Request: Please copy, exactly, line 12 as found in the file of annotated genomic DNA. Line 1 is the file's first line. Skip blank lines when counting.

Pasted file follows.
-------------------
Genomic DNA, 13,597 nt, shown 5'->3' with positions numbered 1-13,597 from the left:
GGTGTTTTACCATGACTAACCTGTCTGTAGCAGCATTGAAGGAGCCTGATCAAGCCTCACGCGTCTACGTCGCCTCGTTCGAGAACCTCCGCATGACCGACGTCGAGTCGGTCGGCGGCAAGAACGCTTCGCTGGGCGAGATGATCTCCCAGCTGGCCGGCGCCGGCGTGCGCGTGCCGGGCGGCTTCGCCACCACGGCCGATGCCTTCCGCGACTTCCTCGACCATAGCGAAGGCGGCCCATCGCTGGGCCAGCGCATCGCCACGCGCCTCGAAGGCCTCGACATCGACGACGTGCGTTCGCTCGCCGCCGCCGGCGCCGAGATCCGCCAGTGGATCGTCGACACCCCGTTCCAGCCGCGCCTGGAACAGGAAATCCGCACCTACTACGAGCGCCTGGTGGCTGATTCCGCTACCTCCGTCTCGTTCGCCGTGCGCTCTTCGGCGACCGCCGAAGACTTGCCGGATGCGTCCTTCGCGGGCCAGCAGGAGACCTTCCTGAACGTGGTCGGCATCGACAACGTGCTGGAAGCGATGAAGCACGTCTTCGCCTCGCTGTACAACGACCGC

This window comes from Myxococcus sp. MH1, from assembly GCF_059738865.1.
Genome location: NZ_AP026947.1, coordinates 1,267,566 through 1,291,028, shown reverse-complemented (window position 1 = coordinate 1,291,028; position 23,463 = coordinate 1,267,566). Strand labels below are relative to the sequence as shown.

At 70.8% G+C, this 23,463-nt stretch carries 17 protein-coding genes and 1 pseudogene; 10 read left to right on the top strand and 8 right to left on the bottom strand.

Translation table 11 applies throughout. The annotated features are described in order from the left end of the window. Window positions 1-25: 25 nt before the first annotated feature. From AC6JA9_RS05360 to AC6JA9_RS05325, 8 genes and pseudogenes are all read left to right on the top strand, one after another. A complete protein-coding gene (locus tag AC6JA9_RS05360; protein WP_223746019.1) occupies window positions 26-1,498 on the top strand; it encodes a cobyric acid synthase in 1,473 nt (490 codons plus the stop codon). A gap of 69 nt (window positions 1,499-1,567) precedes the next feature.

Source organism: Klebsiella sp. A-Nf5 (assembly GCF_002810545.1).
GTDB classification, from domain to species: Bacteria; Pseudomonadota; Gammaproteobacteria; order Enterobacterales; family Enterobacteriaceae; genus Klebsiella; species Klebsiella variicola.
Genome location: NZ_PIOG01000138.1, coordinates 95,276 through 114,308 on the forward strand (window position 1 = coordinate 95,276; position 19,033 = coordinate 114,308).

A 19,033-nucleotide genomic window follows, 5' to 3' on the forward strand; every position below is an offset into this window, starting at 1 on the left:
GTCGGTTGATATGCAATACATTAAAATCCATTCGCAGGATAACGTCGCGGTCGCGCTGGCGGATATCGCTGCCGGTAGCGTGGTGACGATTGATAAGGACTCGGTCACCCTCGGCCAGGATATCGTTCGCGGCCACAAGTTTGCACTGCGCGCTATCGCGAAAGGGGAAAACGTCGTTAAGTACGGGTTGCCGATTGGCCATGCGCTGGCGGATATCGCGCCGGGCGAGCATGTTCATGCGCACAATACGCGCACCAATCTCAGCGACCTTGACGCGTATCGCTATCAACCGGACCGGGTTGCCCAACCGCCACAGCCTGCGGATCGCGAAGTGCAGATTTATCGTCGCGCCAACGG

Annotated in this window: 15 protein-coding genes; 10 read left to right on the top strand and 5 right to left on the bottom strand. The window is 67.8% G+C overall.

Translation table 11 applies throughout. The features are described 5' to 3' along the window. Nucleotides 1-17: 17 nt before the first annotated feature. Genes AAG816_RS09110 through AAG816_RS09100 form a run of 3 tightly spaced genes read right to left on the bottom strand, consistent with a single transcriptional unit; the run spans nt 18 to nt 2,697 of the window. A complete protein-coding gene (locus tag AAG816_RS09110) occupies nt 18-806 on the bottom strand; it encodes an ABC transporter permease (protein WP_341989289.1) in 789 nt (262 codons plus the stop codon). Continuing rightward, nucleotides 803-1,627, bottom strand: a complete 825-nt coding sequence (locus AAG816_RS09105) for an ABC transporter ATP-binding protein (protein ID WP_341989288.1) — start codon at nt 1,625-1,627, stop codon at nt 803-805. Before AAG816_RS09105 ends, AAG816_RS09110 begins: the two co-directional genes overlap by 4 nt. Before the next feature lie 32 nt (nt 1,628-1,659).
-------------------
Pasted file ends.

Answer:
Annotated in this window: 15 protein-coding genes; 10 read left to right on the top strand and 5 right to left on the bottom strand. The window is 67.8% G+C overall.